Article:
As previously stated, we reshaped Pearson in Practice in the first half of 2012 in response to changing government funding criteria for apprenticeships. Market conditions remained challenging in the third quarter and take-up of new training programmes has been slower than expected. As a result we continue to expect full-year profits in Professional Education to be significantly lower than in 2011, and we have initiated a comprehensive review of this business given the radically different external environment.
Sales were up 7% at the FT Group. Across print and online, the FT reaches an average daily audience of nearly 2.1 million, with a combined circulation of over 600,000 and digital subscriptions growing strongly, up 17% to 313,000 for the nine months. Advertising remains weak and short-term, but we continue to take market share. Mergermarket continued to grow despite volatile markets, with strong performances from Debtwire and mergermarket, which launched several new products in growth markets such as China and the Middle East.
At Penguin, sales were down 1% compared to 2011 with the third quarter benefiting from ebooks revenue up 35% on 2011, and, as expected, a stronger publishing schedule. Key titles included Mark Owen’s No Easy Day, Ken Follett’s Winter of the World, Junot Diaz’s This Is How You Lose Her, Zadie Smith’s NW and Jamie Oliver’s 15 Minute Meals. Penguin has a strong fourth quarter publishing schedule including bestselling authors Patricia Cornwell, Nora Roberts, Tom Clancy and Jared Diamond in the US and Jeff Kinney, David Walliams, Pippa Middleton and Dawn French in the UK. In a separate statement, Pearson and Bertelsmann have today announced an agreement to create the world’s leading consumer publishing organisation by combining Penguin and Random House in a newly-created joint venture.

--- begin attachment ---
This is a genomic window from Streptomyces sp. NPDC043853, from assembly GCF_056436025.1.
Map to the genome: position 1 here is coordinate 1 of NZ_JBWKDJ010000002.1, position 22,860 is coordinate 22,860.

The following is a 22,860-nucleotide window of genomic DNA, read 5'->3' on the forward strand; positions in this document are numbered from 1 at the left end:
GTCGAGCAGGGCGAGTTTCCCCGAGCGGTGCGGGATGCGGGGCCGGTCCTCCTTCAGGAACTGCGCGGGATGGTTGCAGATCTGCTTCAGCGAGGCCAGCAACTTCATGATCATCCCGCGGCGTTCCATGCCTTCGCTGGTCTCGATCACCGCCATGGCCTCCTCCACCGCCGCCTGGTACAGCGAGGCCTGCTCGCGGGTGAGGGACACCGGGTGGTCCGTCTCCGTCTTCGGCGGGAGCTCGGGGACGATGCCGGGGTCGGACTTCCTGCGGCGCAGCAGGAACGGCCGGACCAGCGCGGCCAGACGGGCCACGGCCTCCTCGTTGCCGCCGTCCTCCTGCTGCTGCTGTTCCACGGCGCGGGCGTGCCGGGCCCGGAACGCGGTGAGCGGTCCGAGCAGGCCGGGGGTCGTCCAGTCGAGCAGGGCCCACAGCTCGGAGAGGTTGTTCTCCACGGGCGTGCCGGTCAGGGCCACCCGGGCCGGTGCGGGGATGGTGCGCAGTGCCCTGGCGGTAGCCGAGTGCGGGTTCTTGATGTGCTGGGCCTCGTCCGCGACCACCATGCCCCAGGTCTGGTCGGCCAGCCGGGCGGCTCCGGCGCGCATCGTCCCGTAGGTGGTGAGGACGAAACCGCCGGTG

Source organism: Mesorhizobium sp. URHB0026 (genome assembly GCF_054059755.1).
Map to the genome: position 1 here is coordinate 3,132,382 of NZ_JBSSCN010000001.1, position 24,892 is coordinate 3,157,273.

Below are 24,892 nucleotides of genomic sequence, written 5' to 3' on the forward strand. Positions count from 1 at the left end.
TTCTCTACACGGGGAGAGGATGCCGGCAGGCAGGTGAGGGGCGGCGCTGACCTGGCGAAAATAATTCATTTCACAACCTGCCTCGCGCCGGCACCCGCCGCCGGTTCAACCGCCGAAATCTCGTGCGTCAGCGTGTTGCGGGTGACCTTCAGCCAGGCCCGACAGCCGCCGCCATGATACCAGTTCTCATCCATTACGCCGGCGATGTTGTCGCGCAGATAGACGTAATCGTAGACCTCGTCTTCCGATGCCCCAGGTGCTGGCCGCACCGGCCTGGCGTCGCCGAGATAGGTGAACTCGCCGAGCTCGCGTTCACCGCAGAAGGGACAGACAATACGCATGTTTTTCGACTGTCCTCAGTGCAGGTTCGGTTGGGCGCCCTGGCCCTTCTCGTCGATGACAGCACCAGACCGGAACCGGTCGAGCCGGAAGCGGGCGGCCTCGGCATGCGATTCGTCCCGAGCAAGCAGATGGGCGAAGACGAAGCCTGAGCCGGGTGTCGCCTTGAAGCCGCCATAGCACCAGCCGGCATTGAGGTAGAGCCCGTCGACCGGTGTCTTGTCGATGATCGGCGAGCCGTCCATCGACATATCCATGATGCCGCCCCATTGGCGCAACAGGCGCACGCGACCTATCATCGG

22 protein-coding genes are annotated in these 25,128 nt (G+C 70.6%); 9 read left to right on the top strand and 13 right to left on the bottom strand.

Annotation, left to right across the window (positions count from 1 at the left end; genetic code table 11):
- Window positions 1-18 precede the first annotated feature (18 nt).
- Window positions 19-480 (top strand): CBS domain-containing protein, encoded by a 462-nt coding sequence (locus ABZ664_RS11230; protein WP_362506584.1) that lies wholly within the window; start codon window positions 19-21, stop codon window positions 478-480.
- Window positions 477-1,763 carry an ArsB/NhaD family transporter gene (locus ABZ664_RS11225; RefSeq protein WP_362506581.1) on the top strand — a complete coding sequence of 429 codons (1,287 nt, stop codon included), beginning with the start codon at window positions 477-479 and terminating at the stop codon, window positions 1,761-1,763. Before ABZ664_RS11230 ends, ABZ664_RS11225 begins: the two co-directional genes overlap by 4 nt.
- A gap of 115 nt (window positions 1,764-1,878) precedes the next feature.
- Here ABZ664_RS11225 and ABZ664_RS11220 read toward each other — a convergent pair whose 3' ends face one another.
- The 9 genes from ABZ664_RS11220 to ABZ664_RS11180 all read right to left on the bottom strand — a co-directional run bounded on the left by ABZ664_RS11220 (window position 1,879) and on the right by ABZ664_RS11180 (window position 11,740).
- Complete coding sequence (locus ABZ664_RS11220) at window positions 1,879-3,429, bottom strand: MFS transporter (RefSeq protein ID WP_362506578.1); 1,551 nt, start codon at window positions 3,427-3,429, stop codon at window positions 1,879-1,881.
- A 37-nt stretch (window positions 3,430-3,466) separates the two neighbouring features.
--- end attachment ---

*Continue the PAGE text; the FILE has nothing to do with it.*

Balance sheet. At the start of 2012, Pearson had net debt of £499m. Our 2011 net debt/EBITDA ratio was 0.5x and interest cover was 18.1x. Our 2012 net debt peaked in July at £1.3bn, following the normal seasonal build-up of working capital in the first half of the year. Cash generation in the first nine months was partially offset by acquisitions (totalling approximately £0.3bn, including the acquisitions of Certiport, GlobalEnglish and ASI) resulted in net debt at the end of September 2012 of £1.1bn (September 2011: £1.1bn).
Interest and tax. In 2012, our net interest charge will be broadly level with 2011, reflecting the impact of a $500m, 10-year bond issued in May 2012 with a coupon of 3.75%, which further extends our debt maturity profile. We anticipate our P&L tax charge against adjusted earnings to be in the 24-26% range with a modestly lower cash tax rate.
Exchange rates. Pearson generates approximately 60% of its sales in the US. A five cent move in the average £:$ exchange rate for the full year (which in 2011 was £1:$1.60) has an impact of approximately 1.3p on adjusted earnings per share. The average rate during the first nine months of 2012 was £1:$1.58 (compared to £1:$1.61 in the first nine months of 2011), and the closing rate at the end of September was £1:$1.62).
* Throughout this statement, growth rates are given at constant exchange rates (unless otherwise stated). They are based on continuing operations and exclude the impact of currency movements. Underlying growth rates exclude the impact of both currency movements and portfolio changes.
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Forward looking statements
Except for the historical information contained herein, the matters discussed in this statement include forward-looking statements. In particular, all statements that express forecasts, expectations and projections with respect to future matters, including trends in results of operations, margins, growth rates, overall market trends, the impact of interest or exchange rates, the availability of financing, anticipated costs savings and synergies and the execution of Pearson's strategy, are forward looking statements. By their nature, forward looking statements involve risks and uncertainties because they relate to events and depend on circumstances that will occur in future. There are a number of factors which could cause actual results and developments to differ materially from those expressed or implied by these forward looking statements, including a number of factors outside Pearson's control. These include international, national and local conditions, as well as competition. They also include other risks detailed from time to time in the company's publicly-filed documents. Any forward looking statements speak only as of the date they are made, and Pearson gives no undertaking to update forward-looking statements to reflect any changes in its expectations with regard thereto or any changes to events, conditions or circumstances on which any such statement is based.